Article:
It is regrettable that Mr Cooper suggests membership would lead to the ‘re-Britishing’ of this country. This is not the experience of the 52 members of the Commonwealth, 32 of which are sovereign republics.
The Commonwealth ceased to be Anglo-centric in 1949, when its name was changed from the British Commonwealth. We played a role in this process. The Commonwealth was formed by leaders of national liberation movements, such as Nehru (India), Nyerere (Tanzania), Kuanda (Zambia), and Mandela (South Africa), who brought his country back to the Commonwealth after independence.
The key figure in the Commonwealth is the Secretary-General, not Queen Elizabeth, who is the symbolic head. Queen Elizabeth has no authority to interfere in the affairs of Commonwealth countries.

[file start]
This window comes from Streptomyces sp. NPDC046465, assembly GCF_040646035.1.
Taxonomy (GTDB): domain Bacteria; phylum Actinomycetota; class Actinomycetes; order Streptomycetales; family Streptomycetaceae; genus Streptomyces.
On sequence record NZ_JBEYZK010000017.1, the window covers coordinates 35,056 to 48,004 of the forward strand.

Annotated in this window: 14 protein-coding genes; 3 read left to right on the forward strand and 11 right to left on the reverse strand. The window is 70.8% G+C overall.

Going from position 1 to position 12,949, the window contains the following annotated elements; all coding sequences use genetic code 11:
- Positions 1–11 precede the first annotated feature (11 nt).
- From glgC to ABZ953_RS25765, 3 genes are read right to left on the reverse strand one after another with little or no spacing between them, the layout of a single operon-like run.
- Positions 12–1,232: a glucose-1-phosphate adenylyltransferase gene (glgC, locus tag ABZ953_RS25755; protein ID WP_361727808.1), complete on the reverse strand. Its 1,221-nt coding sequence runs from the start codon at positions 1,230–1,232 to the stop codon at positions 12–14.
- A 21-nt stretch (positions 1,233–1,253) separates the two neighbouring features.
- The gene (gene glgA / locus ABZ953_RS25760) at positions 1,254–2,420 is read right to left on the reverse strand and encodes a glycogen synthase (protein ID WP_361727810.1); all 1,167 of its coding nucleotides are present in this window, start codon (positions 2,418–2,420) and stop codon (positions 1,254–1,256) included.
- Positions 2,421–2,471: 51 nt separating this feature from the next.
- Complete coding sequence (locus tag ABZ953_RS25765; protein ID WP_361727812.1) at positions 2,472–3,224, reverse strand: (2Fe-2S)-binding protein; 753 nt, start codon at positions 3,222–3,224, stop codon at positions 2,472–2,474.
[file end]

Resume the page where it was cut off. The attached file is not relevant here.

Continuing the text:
The Secretary-General carries out the policies of heads of government in promoting democracy, human rights, equality, aid and the rule of law, all in line with the policies of our government.
Benefits include the “impact on trade, environment, and social and economic stability”, to cite the recent words of the Secretary-General, Kamalesh Sharma.
Reform would argue it is surprising we are not already a member, as the ties between the UK and Ireland have been profoundly strong over the span of history. Many thousands of Irish people move to the UK every year.
About 25% of the British population has some Irish heritage. We share identities, cultures, faiths, language, profession, political and legal structures and, of course, trade on a large scale. Some Commonwealth countries give, and have given, hope and new lives to our youth, providing a safety valve for our unemployed.
Let’s not forget Irish people played a major role in building the Commonwealth at all levels. Mr Cooper’s views about the Commonwealth sadly suggest an insecurity about our relationship with the UK, rather than confidently embracing our independence, while expressing our shared identity within the Commonwealth.
The Reform Group